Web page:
Supports for medical students during rural clinical placements: factors associated with intention to practise in rural locations
Citation: King KR, Purcell RA, Quinn SJ, Schoo AM, Walters LK. Supports for medical students during rural clinical placements: factors associated with intention to practise in rural locations. Rural and Remote Health (Internet) 2016; 16: 3791. Available: http://www.rrh.org.au/articles/subviewnew.asp?ArticleID=3791 (Accessed 17 October 2017)
Introduction: Through rural clinical schools (RCSs), medical students may undertake an extended block of clinical training in rural Australia. The premise of these placements is that meaningful rural exposure will facilitate rural career uptake. RCSs offer a range of supports to facilitate student engagement in the program. This study aims to analyse RCS students’ perceptions of these supports and impact on intentions to work rurally.Key words: Australia, clinical placement, clinical school, education, medical, rural, student support, wellbeing.
Methods: Between September 2012 and January 2013 RCS students were invited to complete questions regarding perceptions of student support, as a part of the annual Federation of Australian Medical Educators survey. Multivariable logistic regression was used to identify associations between supports and intentions for rural internship or career.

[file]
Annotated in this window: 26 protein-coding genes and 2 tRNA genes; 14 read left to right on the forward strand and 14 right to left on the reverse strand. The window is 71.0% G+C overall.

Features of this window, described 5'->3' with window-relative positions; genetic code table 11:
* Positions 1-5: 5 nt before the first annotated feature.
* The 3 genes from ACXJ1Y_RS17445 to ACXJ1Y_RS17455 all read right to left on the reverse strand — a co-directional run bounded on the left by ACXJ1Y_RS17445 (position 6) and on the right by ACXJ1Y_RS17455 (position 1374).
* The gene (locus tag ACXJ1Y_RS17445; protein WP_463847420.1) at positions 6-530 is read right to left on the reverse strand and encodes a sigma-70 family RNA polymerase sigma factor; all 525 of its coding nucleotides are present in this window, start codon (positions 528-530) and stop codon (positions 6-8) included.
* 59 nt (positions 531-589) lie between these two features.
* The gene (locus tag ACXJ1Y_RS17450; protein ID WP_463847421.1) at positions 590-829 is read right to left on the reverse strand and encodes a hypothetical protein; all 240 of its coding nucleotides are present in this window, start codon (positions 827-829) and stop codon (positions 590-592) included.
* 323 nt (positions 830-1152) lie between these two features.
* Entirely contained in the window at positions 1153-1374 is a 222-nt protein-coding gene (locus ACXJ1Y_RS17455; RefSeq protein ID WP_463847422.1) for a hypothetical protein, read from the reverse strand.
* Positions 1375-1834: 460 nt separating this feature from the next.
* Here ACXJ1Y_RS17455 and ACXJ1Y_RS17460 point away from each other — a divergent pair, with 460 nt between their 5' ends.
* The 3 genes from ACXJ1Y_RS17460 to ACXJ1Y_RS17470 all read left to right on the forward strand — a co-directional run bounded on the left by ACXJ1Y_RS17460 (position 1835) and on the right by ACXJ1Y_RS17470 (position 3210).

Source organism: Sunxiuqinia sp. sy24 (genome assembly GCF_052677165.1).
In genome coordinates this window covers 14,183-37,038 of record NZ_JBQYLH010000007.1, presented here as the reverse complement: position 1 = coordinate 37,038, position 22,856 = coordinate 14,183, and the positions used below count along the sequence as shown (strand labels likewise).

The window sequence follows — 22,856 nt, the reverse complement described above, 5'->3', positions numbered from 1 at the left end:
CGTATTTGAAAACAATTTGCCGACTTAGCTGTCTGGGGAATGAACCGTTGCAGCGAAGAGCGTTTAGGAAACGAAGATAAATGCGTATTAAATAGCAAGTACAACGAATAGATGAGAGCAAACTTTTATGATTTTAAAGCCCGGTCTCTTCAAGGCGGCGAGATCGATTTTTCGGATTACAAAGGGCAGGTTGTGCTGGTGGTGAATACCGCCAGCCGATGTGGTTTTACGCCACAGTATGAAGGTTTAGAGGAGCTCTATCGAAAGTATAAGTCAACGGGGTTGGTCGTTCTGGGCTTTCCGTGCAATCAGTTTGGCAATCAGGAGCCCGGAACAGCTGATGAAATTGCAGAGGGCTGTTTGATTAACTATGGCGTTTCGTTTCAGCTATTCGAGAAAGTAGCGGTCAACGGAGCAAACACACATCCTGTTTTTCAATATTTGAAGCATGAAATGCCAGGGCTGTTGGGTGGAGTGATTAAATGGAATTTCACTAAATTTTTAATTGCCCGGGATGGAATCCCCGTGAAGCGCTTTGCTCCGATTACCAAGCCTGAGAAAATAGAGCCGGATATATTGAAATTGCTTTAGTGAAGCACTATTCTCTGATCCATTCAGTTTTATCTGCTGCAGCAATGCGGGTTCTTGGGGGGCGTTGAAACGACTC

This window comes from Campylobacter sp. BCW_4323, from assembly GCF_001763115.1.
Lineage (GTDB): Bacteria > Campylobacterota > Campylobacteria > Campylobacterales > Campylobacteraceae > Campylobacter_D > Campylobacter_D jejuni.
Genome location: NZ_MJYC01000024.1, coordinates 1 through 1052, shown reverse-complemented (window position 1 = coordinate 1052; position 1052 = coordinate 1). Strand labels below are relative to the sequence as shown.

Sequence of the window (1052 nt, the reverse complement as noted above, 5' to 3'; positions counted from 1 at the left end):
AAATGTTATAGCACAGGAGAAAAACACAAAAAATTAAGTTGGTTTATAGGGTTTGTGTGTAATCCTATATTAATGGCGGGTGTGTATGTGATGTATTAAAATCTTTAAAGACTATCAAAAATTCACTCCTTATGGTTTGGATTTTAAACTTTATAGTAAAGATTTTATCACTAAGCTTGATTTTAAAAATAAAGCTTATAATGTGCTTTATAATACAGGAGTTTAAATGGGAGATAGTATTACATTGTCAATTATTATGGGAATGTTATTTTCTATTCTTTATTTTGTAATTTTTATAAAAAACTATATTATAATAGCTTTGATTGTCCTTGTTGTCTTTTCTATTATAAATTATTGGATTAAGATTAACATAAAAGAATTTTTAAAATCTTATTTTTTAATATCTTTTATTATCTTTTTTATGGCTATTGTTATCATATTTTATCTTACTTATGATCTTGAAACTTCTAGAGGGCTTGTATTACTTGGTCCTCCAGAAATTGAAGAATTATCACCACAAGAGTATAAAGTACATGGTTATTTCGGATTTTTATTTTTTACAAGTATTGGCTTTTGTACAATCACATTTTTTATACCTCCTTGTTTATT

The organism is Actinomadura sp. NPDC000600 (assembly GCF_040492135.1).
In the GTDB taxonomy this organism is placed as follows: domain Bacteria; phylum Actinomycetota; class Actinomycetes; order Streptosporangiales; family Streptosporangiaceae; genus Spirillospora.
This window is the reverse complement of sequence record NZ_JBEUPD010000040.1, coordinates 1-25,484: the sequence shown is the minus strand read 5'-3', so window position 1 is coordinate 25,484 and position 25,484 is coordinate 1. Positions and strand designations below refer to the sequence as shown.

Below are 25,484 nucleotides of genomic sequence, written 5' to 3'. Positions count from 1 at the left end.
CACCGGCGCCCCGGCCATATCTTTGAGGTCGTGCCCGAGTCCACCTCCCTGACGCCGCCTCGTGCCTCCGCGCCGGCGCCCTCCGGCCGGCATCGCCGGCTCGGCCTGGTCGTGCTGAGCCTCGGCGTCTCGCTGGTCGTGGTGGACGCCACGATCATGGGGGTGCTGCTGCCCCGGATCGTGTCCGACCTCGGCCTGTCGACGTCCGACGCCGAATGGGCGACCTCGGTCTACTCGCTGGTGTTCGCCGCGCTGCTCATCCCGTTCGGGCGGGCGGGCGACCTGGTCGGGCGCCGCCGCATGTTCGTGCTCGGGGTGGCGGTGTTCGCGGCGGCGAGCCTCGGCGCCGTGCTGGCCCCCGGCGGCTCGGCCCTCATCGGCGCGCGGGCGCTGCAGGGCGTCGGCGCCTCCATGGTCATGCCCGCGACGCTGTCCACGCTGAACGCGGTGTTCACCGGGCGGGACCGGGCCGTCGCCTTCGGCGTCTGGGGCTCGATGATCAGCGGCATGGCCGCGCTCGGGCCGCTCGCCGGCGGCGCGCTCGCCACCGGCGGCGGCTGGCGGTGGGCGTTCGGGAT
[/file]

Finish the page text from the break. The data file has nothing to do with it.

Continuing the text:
Results: There were 454 participants. A majority of students (n=349, 79.1%) felt well supported by their RCS. Students from a rural background (odds ratio (OR)=1.64 (95% confidence interval (CI):1.13–2.38)), or who indicated that their placement had a positive impact on their wellbeing (OR=1.38 (95%CI:1.07–1.80)), were more likely to intend to complete a rural internship. Those who felt socially isolated were less likely to elect this (OR=0.82 (0.70–0.97)). Outcomes were similar for those indicating a preference for rural or remote practice after completing training.
Conclusions: Student perceptions of supports offered by RCSs were generally very positive. Perceptions of financial support were not predictive of rural career intent. Although this does not negate the importance of providing appropriate financial supports, it does demonstrate that student wellbeing is a more important recruitment factor for rural practice.
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